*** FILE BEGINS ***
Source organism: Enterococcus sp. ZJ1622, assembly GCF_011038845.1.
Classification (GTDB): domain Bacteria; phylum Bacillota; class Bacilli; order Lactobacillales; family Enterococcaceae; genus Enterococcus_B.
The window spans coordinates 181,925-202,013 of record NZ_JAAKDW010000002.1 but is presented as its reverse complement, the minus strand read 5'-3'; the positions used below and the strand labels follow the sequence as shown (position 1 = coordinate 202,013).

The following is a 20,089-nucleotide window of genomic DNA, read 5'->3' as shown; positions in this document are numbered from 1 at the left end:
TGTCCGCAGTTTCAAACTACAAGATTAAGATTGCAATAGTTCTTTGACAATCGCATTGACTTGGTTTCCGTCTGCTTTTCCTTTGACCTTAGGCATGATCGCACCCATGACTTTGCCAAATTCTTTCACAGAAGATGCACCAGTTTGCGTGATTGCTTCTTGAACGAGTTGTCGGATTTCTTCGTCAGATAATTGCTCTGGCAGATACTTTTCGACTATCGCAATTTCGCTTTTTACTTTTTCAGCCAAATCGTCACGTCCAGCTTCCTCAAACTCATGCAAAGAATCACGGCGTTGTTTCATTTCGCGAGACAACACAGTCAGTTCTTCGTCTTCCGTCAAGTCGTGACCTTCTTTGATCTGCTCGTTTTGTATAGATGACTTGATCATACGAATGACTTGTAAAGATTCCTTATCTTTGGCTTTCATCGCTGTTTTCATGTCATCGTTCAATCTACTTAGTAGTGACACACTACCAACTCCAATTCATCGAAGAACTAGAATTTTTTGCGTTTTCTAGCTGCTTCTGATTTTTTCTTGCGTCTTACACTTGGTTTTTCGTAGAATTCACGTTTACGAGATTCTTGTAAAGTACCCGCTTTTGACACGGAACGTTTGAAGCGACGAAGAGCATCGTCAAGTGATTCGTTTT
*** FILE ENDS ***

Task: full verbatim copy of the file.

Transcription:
Source organism: Enterococcus sp. ZJ1622, assembly GCF_011038845.1.
Classification (GTDB): domain Bacteria; phylum Bacillota; class Bacilli; order Lactobacillales; family Enterococcaceae; genus Enterococcus_B.
The window spans coordinates 181,925-202,013 of record NZ_JAAKDW010000002.1 but is presented as its reverse complement, the minus strand read 5'-3'; the positions used below and the strand labels follow the sequence as shown (position 1 = coordinate 202,013).

The following is a 20,089-nucleotide window of genomic DNA, read 5'->3' as shown; positions in this document are numbered from 1 at the left end:
TGTCCGCAGTTTCAAACTACAAGATTAAGATTGCAATAGTTCTTTGACAATCGCATTGACTTGGTTTCCGTCTGCTTTTCCTTTGACCTTAGGCATGATCGCACCCATGACTTTGCCAAATTCTTTCACAGAAGATGCACCAGTTTGCGTGATTGCTTCTTGAACGAGTTGTCGGATTTCTTCGTCAGATAATTGCTCTGGCAGATACTTTTCGACTATCGCAATTTCGCTTTTTACTTTTTCAGCCAAATCGTCACGTCCAGCTTCCTCAAACTCATGCAAAGAATCACGGCGTTGTTTCATTTCGCGAGACAACACAGTCAGTTCTTCGTCTTCCGTCAAGTCGTGACCTTCTTTGATCTGCTCGTTTTGTATAGATGACTTGATCATACGAATGACTTGTAAAGATTCCTTATCTTTGGCTTTCATCGCTGTTTTCATGTCATCGTTCAATCTACTTAGTAGTGACACACTACCAACTCCAATTCATCGAAGAACTAGAATTTTTTGCGTTTTCTAGCTGCTTCTGATTTTTTCTTGCGTCTTACACTTGGTTTTTCGTAGAATTCACGTTTACGAGATTCTTGTAAAGTACCCGCTTTTGACACGGAACGTTTGAAGCGACGAAGAGCATCGTCAAGTGATTCGTTTT